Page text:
NHP are pleased to announce that we are participating in the Victorian Government’s electric vehicle trial, an initiative that aligns perfectly with our aim to maintain more sustainable practices in the workplace. The trial, which has now begun and will run until mid-2014, will help the Victorian Government to better understand the process, time lines and barriers for transitioning to electric vehicle technologies.
NHP’s involvement in this state-wide EV trial commenced in August and will be conducted over a 6 month period and has begun with the Mitsubishi iMiEV for three months followed by the Nissan Leaf.
With charging bays at NHP’s Richmond Head Office and National Manufacturing and Distribution Facility in Laverton, this will be a fantastic opportunity to highlight our ambition in this market and more than that, our growing capabilities.
“The Mitsubishi iMiEV has highlighted the fact that electric cars aren’t science fiction anymore and are perfectly feasible with new battery technology and improved electric motors”, offered NHP’s Development Engineer and trial participant, David Cheng.
“Electric vehicles aren’t just the domain of hobbyists and DIYers anymore. At NHP we’re really looking forward to working with the Victorian Government during this trial and embracing this new technology”.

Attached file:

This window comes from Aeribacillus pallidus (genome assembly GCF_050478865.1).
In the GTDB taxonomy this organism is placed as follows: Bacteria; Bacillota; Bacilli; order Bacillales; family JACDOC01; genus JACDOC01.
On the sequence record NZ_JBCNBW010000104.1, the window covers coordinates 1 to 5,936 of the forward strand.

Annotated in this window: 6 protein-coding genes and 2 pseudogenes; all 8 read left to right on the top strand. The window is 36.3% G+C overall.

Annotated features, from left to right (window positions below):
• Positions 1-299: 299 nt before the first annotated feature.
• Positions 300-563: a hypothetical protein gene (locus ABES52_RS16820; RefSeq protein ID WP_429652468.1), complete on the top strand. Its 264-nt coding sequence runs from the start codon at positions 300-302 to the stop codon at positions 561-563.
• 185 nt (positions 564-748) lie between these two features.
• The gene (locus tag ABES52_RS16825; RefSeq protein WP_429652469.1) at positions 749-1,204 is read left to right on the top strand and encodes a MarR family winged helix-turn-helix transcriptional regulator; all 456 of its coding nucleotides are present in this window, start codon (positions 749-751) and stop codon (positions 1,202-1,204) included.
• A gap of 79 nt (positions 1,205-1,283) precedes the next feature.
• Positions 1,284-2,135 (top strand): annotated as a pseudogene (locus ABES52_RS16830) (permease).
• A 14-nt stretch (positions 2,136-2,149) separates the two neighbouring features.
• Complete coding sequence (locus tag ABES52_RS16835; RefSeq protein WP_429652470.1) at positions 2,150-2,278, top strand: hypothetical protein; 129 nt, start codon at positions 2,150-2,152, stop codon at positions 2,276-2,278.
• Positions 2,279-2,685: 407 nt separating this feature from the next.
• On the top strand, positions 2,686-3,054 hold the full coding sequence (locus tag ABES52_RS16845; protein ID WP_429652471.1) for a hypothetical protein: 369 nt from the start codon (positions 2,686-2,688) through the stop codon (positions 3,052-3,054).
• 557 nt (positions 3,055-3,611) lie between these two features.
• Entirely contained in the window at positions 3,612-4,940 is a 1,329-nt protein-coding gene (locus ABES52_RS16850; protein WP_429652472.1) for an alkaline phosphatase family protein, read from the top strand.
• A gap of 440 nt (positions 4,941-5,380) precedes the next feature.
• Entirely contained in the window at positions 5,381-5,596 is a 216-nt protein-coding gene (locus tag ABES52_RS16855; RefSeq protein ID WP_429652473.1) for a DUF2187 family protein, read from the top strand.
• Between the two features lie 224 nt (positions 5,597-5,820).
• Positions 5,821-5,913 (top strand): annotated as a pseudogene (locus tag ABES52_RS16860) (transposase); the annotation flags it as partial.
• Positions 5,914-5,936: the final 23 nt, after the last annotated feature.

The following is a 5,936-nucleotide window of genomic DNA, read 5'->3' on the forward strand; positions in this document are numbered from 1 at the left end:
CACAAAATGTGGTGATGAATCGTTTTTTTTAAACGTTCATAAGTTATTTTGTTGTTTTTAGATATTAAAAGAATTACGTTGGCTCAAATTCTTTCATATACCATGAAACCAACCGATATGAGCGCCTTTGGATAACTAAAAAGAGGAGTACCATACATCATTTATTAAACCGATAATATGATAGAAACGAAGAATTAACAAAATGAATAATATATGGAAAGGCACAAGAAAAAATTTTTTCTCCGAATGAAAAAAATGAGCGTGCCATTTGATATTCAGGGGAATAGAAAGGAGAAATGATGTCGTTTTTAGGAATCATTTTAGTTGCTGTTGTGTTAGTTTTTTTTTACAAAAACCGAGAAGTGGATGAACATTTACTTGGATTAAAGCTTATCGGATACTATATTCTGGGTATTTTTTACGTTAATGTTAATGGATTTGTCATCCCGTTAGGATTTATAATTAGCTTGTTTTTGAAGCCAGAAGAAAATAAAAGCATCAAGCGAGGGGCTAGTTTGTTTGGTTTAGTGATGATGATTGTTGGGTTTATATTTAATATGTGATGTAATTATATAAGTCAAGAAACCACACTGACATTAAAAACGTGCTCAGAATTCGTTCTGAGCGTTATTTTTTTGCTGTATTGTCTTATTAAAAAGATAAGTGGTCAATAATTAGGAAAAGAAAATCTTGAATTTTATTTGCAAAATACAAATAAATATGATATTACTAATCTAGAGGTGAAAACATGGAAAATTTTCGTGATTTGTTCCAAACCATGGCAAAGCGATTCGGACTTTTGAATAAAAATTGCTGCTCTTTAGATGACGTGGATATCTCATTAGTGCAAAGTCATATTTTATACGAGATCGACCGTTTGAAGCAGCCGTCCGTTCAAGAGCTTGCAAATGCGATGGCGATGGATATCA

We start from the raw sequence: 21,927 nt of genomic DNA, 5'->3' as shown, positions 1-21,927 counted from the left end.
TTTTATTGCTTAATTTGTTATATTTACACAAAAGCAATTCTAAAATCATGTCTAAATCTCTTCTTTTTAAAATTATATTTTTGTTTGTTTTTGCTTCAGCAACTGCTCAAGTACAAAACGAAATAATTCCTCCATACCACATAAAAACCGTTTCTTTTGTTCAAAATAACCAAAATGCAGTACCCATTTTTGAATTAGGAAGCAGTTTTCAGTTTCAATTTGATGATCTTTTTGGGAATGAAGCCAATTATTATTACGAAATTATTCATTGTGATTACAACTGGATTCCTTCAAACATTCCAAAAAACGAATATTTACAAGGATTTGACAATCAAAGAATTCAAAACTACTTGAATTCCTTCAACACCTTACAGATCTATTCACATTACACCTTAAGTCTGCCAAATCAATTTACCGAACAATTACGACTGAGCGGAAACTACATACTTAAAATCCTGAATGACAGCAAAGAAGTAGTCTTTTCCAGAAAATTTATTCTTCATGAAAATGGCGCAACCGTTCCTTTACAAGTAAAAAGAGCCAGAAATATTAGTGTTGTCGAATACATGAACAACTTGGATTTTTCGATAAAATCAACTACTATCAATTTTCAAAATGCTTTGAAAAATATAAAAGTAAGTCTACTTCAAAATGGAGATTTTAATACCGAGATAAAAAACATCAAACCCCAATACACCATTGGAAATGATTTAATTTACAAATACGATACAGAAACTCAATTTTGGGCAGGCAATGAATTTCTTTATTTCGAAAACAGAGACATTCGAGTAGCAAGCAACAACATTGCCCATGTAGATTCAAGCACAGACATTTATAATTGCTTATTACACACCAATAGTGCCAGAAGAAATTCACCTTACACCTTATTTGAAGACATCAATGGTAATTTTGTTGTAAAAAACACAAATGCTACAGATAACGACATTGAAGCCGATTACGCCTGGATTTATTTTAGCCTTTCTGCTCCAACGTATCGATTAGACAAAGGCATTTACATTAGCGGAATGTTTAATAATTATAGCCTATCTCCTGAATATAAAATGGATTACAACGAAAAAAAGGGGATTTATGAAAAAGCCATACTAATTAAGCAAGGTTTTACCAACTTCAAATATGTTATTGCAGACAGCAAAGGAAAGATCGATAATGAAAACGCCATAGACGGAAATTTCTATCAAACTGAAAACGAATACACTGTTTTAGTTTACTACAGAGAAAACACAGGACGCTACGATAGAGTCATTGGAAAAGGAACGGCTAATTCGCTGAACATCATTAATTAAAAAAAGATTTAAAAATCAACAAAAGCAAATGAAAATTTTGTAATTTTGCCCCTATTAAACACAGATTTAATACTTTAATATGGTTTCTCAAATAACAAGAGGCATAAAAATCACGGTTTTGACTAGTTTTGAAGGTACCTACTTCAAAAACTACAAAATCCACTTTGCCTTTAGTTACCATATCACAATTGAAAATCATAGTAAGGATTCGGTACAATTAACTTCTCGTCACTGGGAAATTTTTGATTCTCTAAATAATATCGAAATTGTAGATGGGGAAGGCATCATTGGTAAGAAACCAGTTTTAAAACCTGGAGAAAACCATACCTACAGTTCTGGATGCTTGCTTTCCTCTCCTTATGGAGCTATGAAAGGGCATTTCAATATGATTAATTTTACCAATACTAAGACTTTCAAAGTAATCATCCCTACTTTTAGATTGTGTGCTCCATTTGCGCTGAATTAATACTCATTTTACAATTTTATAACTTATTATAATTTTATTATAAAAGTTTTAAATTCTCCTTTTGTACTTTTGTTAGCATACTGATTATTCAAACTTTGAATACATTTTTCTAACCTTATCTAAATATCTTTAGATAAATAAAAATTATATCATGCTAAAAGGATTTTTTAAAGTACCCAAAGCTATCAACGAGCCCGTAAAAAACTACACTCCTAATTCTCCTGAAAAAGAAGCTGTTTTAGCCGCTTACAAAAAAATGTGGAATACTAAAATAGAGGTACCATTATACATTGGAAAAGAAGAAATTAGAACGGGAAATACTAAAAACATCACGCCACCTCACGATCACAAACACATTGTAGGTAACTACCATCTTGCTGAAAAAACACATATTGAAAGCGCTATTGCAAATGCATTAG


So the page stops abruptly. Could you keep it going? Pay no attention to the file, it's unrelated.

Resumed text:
More than 20 fleets have taken part in the trial to date, including AGL, Bosch, RACV, Melbourne Airport, Monash University, and local government.
Hopefully they will come back and be affordable in the near fuutre as battery technology improves, but here is the run down on why they were only concepts or projects:1 Battery packs weigh 1000 pounds2 Batteries lose full capacity after only 2-3 years3 Even with 1000 pounds, range was either 40 miles at 80 mph, or 80 miles at 40 mph. Neither made anyone happy.4 "Filling up the tank" took 8-10 hours (recharging)5 Battery replacement cost every few years was hundreds of $$6 Car cost was twice that of a gas car7 Batteries took up the whole car's cargo spaceHowever I am part of an EV club myself, and between lithium ion technology and ultra capacators, we should see an affordable one in about 10 years or so. Maybe sooner. The Tesla electric uses 6,000 lithium ion computer batteries and is already under a hundred thousand. $95,000.00 I think. $45,000 just for the replacement battery pack though. Give it time and it will come down.In the meantime, get a diesel and run B100 biodiesel or get a used Hybrid. Hybrids fix all these problems because the battery pack (cost) can be very small, yet you still can go 300 miles without stopping.Good luck, by asking this question, I can tell you are on the right direction to making a difference.greencarcongress.com might interest you